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Saturday, October 31, 2020

Undocumented immigrants may actually make American communities safer

Generally, they pay their taxes and mind their own business
Robert M. AdelmanUniversity at Buffalo and Lesley ReidUniversity of Alabama 

Donald Trump has repeatedly claimed that undocumented immigrants
cause more crime, but new research suggests the opposite might be true. 
Apu Gomes/AFP via Getty Images 

Undocumented immigration does not increase the violent crime rate in U.S. metropolitan areas. 

In fact, it may reduce property crime rates. These are the key findings from our recently published article in the Journal of Crime and Justice, co-authored by Yulin Yang, James Bachmeier and Mike Maciag.

Research shows that the American communities where immigrants make their homes are more often improved by their presence than harmed by it. 

Immigrants bring social, cultural and economic activity to the places they live. That makes these places more vital and safer, not more dangerous.

Why it matters

People from all social groups and backgrounds commit crimes. But undocumented immigrants, and immigrants more generally, are often baselessly blamed for increasing crime rates – including, repeatedly, by President Donald Trump. In the second and final presidential debate, Trump again claimed undocumented immigrants are rapists and murderers.

This notion has existed and been studied since the early 20th century, including in a 2005 analysis we conducted with a number of colleagues that concluded immigration did not increase crime rates in U.S. metropolitan areas.

But this research is often dismissed because most empirical studies cannot separate undocumented immigrants from the total immigrant population. That level of analysis is necessary to draw conclusions about the relationship between undocumented immigration and crime.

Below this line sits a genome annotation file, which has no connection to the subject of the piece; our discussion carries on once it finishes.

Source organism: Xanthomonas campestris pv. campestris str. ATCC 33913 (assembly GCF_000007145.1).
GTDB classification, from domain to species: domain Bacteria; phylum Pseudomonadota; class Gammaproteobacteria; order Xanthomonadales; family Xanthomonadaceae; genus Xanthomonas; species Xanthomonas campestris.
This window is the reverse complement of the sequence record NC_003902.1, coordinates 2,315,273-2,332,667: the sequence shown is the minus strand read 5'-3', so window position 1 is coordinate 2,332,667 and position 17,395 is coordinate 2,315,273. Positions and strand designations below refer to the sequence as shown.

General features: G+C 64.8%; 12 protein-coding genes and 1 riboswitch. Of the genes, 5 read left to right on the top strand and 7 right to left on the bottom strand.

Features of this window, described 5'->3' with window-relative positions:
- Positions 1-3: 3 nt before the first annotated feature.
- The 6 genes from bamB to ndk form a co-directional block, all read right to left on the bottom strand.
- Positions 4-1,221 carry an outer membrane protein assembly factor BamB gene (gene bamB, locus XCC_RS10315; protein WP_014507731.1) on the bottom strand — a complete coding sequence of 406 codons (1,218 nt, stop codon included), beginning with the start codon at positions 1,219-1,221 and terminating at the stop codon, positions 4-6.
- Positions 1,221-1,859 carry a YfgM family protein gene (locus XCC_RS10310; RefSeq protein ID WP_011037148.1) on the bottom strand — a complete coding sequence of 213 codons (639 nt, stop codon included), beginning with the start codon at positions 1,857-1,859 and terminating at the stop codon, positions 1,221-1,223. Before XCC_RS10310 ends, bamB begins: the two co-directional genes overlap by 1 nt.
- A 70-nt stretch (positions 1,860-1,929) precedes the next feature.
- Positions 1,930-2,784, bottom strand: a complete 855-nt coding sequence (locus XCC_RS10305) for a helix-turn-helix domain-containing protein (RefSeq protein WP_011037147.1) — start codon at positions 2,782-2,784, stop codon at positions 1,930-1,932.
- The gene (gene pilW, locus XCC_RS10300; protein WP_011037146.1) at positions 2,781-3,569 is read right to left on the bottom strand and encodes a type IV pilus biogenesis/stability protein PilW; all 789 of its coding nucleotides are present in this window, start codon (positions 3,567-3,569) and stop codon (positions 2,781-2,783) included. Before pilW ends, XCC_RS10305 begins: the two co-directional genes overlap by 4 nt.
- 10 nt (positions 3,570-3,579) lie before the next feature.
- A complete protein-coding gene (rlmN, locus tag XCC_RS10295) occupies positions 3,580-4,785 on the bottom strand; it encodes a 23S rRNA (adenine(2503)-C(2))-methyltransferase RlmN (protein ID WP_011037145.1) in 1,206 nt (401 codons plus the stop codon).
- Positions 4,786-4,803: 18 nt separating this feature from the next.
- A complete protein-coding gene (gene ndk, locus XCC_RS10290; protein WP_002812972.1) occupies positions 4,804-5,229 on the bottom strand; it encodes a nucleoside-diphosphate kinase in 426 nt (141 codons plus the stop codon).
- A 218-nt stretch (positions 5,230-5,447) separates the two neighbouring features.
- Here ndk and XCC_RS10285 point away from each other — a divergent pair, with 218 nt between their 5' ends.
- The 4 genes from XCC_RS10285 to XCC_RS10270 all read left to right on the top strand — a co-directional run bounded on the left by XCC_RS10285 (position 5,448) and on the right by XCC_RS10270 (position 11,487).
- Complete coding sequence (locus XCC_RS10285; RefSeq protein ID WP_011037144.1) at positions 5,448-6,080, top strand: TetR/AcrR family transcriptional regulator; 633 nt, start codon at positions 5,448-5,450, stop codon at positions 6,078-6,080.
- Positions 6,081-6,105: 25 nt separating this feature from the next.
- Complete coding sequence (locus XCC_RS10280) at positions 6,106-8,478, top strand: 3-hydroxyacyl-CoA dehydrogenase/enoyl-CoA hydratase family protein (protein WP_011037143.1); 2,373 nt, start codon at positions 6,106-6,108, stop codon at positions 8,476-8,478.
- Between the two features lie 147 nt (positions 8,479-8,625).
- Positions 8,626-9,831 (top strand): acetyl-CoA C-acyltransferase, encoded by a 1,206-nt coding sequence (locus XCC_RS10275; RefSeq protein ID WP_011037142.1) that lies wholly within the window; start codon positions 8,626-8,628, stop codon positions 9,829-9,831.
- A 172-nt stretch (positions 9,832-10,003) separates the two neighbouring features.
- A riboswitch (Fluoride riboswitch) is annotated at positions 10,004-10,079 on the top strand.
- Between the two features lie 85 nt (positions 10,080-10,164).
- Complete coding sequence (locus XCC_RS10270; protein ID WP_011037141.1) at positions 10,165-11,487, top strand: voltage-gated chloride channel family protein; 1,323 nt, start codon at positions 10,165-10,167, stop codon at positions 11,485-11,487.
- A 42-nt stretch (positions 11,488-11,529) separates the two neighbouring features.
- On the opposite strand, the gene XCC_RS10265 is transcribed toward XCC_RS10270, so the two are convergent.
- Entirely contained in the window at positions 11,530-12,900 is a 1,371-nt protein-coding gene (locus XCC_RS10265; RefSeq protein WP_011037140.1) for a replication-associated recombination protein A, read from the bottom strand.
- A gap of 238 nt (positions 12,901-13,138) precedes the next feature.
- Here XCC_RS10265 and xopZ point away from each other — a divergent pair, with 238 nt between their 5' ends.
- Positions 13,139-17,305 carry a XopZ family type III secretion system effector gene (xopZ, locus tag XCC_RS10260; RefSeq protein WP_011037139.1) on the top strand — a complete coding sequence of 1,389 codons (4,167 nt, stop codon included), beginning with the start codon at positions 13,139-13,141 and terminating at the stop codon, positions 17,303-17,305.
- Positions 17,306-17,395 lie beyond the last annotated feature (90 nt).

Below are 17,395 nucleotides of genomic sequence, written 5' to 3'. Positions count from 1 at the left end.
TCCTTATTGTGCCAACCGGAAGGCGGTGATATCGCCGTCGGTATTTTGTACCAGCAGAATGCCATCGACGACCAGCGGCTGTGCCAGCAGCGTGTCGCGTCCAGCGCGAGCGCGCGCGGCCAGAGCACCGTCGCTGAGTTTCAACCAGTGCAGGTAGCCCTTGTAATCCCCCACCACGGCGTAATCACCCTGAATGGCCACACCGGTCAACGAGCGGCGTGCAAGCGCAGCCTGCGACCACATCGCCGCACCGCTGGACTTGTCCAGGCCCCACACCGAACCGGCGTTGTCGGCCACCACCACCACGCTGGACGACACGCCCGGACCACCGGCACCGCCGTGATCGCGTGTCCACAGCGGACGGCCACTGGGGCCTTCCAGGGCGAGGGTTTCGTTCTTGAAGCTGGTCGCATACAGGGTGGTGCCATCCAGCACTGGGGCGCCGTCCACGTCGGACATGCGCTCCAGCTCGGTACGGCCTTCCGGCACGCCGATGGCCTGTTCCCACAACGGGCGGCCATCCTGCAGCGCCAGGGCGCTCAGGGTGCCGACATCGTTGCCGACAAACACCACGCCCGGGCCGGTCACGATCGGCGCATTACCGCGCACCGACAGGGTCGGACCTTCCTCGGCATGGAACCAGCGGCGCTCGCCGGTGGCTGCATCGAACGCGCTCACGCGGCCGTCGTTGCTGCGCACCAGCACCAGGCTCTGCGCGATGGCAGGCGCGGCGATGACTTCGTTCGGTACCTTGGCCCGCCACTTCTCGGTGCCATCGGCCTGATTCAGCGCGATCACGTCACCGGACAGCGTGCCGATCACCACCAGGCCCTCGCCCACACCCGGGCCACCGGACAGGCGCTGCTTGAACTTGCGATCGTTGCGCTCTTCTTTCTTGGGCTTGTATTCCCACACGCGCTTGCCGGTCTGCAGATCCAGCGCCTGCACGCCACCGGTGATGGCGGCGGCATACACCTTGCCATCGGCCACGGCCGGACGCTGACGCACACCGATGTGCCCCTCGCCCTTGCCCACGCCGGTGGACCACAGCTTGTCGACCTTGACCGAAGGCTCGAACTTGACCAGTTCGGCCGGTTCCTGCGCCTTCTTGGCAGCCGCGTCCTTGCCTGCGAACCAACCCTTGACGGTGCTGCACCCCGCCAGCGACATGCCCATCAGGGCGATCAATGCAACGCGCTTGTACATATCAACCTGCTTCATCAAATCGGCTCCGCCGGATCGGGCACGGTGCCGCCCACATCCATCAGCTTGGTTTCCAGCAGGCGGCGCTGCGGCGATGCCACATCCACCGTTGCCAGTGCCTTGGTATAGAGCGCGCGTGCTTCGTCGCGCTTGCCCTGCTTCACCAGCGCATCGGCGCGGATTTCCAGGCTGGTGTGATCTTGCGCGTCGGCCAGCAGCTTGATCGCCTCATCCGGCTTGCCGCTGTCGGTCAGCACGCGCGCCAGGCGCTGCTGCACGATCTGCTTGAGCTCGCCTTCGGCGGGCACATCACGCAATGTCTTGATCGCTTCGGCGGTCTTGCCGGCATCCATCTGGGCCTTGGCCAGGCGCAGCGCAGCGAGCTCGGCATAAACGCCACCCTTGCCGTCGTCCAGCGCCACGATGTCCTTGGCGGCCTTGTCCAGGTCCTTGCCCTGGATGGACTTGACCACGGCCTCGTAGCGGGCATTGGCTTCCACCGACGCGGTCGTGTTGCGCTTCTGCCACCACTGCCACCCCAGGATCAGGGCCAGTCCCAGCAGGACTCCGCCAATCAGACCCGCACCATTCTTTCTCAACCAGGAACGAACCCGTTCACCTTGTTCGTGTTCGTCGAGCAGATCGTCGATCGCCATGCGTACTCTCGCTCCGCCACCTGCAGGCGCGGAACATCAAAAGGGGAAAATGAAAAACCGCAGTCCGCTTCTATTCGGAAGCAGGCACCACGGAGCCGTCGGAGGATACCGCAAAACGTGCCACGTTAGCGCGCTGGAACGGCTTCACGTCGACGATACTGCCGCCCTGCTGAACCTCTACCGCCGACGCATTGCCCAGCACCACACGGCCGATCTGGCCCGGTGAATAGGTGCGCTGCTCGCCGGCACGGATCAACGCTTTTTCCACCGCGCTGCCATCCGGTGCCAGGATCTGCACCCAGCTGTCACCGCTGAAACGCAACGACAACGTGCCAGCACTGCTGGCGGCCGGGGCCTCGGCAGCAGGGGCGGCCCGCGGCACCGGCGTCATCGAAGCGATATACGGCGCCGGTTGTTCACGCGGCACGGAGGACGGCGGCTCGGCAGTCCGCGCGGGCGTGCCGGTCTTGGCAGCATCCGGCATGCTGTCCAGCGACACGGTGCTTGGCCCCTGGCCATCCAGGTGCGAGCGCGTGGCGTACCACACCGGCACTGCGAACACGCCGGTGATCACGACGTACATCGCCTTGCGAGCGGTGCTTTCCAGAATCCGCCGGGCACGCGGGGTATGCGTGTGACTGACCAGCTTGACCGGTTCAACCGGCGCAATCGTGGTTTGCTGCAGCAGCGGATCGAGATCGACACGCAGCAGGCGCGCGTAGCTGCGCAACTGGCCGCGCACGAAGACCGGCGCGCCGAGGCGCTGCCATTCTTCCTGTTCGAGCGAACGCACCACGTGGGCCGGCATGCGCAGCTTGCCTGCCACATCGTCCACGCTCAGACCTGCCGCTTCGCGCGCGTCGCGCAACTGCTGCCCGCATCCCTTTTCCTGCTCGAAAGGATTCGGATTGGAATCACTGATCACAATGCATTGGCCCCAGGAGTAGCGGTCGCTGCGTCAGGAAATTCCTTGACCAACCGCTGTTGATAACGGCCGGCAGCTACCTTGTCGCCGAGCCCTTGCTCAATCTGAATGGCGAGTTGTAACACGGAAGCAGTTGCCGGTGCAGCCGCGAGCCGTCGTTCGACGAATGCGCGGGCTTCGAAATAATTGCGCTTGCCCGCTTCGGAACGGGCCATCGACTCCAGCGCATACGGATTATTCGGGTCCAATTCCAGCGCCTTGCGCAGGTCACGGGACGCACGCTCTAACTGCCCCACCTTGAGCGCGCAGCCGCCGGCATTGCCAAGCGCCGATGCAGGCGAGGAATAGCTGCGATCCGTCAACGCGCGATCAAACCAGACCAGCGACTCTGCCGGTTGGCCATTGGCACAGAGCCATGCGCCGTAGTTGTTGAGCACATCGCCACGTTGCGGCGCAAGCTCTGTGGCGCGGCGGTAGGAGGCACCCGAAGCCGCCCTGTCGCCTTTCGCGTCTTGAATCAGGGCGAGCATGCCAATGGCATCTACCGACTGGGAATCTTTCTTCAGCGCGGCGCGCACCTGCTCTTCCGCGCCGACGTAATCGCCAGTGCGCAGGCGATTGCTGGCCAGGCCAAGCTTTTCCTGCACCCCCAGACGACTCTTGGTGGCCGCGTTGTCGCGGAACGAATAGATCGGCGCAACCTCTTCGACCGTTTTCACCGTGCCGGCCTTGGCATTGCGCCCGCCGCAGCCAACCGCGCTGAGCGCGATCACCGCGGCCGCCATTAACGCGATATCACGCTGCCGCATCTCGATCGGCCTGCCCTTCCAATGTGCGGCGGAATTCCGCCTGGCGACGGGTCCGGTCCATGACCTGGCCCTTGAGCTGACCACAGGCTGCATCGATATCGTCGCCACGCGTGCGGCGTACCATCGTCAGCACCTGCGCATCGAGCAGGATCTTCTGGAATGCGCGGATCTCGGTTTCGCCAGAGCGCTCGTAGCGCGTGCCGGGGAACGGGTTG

Immigrants, including those who are undocumented, often make the
American communities they settle in safer. 
Sarah L. Voisin/The Washington Post via Getty Images

For example, we found in a 2017 study with colleagues that from 1970 to 2010 metropolitan areas with greater concentrations of immigrants, legal and undocumented combined, have less property crime than areas with fewer immigrants, on average. 

Critics suggested that our findings would not hold if we looked at only the subset of undocumented individuals. 

So we decided to find out if they were right. Our new study is the result of that effort, and it confirms our original findings: Undocumented immigration, on average, has no effect on violent crime across U.S. metropolitan areas.

In statistical models that did identify a significant relationship between undocumented immigration and crime, we found undocumented immigration reduces property crimes, such as burglary.

How we do our work

Using two different estimates of the undocumented immigrant populations for 154 metropolitan areas in our most recent study – one from the Pew Research Center and one from the Migration Population Institute – we examined the effect of undocumented immigration on homicide, aggravated assault, robbery, burglary and larceny crime rates.

Crime rate data came from the FBI’s Uniform Crime Report program. Other data were from the U.S. Census Bureau.

Using a statistical method called regression analysis to examine the data, we found that as the size of the undocumented population increases, the property crime rate decreases, on average. And the size of the undocumented population in a metropolitan area tends to have no impact on the violent crime rate.

These findings build on the conclusions of a large 2018 study in which researchers Graham Ousey and Charis Kubrin examined 51 studies on immigration and crime published from 1994 to 2014.

What still isn’t known

Our analyses looked at broad metropolitan patterns, not the relationship of undocumented immigration and crime rates in distinct, specific places such as New York City and Los Angeles. Nor does our study address the reasons that immigration reduces crime, although there is plenty of other scholarship on that issue.The Conversation

Robert M. Adelman, Associate Professor and Department Chair of Sociology, University at Buffalo and Lesley Reid, Professor of Criminology and Criminal Justice and Interim Dean of the School of Social Work, University of Alabama

This article is republished from The Conversation under a Creative Commons license. Read the original article.